'Berry' good Tim Tams making the most of strawberries
Since 2013, South-East Queensland-based My Berries has been finding innovative ways to decrease the amount of fruit waste generated each year. In the 2019 strawberry season, My Berries saved approximately 55 tonnes from landfill with its own retail and food-service range and in collaboration with other manufacturers across Australia.
Following on from its successful frozen fruit production, its most recent project involved a collaboration with Brisbane-based Nutradry and Arnott’s to produce a special edition Tim Tam flavour called the ‘Sunshine Coast Strawberries and Cream Tim Tam’. The biscuit features premium Sunshine Coast strawberries that have been rejected from our supermarkets.
Sourcing much of their fruit from the Sunshine Coast Growing Region, owners Stuart and Allison McGruddy are passionate about locally grown, sustainable fruit and actively work with growers in the area. Their collaboration with Arnott’s sees My Berries taking its production a step further providing Australian-grown berries to a wider manufacturing market.
Stuart McGruddy said: “It gives us a real buzz to be able to find a home for every piece of premium fruit, picked with peak nutritional value, that the farmers produce. This inter-industry collaboration is a fantastic way to see a significant impact on berry farmers and the amount of fruit that would otherwise go to waste, particularly as farmers struggle with extreme heat and less water, it’s more important than ever to reduce waste as much as possible.”
Hailing from a family of second-generation berry growers, Stuart is well aware of the wastage brought about by berries that are considered the wrong size, shape or colour for mainstream supermarkets. Along with his wife, Allison, he created My Berries and found an innovative solution to the loss by freezing the rejected berries. The company has since added the nutritionally dense berry powders to its brand and is extending its range even further in 2020. Strawberries, raspberries, blueberries, blackberries, blackcurrants and even mangoes are processed in high volume.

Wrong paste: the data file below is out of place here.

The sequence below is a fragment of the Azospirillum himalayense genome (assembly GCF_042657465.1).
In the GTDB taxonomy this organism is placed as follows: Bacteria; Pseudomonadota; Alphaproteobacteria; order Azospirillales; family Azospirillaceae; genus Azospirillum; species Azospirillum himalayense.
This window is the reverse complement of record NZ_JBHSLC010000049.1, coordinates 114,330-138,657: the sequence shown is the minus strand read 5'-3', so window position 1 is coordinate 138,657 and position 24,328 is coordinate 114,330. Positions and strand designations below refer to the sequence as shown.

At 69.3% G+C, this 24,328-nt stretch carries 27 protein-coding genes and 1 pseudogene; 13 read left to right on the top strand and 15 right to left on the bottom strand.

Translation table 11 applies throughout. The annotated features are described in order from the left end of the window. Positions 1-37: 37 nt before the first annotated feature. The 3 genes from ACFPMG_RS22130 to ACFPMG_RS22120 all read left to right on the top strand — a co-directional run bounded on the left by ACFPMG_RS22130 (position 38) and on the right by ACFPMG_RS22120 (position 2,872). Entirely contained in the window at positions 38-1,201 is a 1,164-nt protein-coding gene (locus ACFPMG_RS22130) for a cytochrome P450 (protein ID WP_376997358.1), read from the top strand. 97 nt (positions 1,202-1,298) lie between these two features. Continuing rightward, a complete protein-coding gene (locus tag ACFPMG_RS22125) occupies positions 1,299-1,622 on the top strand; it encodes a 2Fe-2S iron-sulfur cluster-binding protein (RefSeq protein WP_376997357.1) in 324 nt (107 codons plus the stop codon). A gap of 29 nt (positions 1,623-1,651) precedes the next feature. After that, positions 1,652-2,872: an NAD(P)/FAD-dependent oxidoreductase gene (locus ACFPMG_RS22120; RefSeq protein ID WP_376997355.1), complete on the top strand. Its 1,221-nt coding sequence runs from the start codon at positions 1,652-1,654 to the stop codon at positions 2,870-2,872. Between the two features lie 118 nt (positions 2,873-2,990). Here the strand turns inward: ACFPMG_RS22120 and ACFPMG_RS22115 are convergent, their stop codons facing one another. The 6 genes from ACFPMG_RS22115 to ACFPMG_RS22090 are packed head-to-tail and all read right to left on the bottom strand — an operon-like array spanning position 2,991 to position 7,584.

The launch of the new Sunshine Coast Strawberries and Cream Tim Tam has been a positive, and equally, busy time for the company. Allison said all the strawberries used for this product are sourced from the Sunshine Coast growing region. “We accept peak season fruit that supermarkets reject simply because the market is flooded or the strawberries aren’t the right size, shape or colour. During the seasonal glut, supermarkets are unable to accommodate the surplus of first-grade fruit. Historically, farmers often have had no choice but to dump some of the season’s most beautiful and delicious fruit.”
How are the strawberries processed into powder?
Allison said the strawberries are collected and processed the same day they are picked from the field. “We remove the green calyx then wash, dry and freeze the strawberries so they are ready to be turned into powder. When they arrive at Nutradry, they use their own unique low-temperature drying technology to turn the strawberries into powder. They specifically use a proprietary heat transfer technology to gently remove moisture from delicate products. Once the optimal point of drying has been reached, the heat no longer penetrates the raw food, preserving its natural colour, flavours and nutrition which would otherwise be lost due to overheating or overprocessing.”
My Berries and Nutradry have specifically designed the strawberry powder process to meet Arnott’s manufacturing requirements.
“We hope to work with more food and beverage companies across Australia in the 2020 season,” Allison McGruddy said.
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